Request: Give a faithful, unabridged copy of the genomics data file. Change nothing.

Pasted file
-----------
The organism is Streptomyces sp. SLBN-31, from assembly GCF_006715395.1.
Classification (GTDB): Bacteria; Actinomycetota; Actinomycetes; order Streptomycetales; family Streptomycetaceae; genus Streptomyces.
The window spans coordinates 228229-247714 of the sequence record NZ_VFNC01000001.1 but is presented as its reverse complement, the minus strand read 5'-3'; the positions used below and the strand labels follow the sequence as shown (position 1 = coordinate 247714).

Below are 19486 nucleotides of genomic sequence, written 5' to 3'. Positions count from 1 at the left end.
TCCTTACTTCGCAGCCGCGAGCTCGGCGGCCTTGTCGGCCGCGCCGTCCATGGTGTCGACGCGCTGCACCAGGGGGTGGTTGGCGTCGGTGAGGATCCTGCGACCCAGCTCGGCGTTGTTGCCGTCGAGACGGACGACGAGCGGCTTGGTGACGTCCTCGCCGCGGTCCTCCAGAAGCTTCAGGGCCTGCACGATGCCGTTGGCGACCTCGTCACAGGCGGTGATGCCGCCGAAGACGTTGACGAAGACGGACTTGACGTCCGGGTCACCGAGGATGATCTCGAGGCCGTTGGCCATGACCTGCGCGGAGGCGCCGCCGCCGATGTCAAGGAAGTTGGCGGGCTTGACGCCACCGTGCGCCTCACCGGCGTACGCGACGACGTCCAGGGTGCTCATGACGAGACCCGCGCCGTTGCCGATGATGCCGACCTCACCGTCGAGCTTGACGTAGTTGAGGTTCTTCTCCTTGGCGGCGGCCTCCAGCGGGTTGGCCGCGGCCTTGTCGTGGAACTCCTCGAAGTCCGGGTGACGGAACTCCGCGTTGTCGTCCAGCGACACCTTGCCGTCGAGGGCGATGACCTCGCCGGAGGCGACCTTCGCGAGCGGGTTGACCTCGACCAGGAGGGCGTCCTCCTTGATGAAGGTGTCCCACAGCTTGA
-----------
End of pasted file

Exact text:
The organism is Streptomyces sp. SLBN-31, from assembly GCF_006715395.1.
Classification (GTDB): Bacteria; Actinomycetota; Actinomycetes; order Streptomycetales; family Streptomycetaceae; genus Streptomyces.
The window spans coordinates 228229-247714 of the sequence record NZ_VFNC01000001.1 but is presented as its reverse complement, the minus strand read 5'-3'; the positions used below and the strand labels follow the sequence as shown (position 1 = coordinate 247714).

Below are 19486 nucleotides of genomic sequence, written 5' to 3'. Positions count from 1 at the left end.
TCCTTACTTCGCAGCCGCGAGCTCGGCGGCCTTGTCGGCCGCGCCGTCCATGGTGTCGACGCGCTGCACCAGGGGGTGGTTGGCGTCGGTGAGGATCCTGCGACCCAGCTCGGCGTTGTTGCCGTCGAGACGGACGACGAGCGGCTTGGTGACGTCCTCGCCGCGGTCCTCCAGAAGCTTCAGGGCCTGCACGATGCCGTTGGCGACCTCGTCACAGGCGGTGATGCCGCCGAAGACGTTGACGAAGACGGACTTGACGTCCGGGTCACCGAGGATGATCTCGAGGCCGTTGGCCATGACCTGCGCGGAGGCGCCGCCGCCGATGTCAAGGAAGTTGGCGGGCTTGACGCCACCGTGCGCCTCACCGGCGTACGCGACGACGTCCAGGGTGCTCATGACGAGACCCGCGCCGTTGCCGATGATGCCGACCTCACCGTCGAGCTTGACGTAGTTGAGGTTCTTCTCCTTGGCGGCGGCCTCCAGCGGGTTGGCCGCGGCCTTGTCGTGGAACTCCTCGAAGTCCGGGTGACGGAACTCCGCGTTGTCGTCCAGCGACACCTTGCCGTCGAGGGCGATGACCTCGCCGGAGGCGACCTTCGCGAGCGGGTTGACCTCGACCAGGAGGGCGTCCTCCTTGATGAAGGTGTCCCACAGCTTGA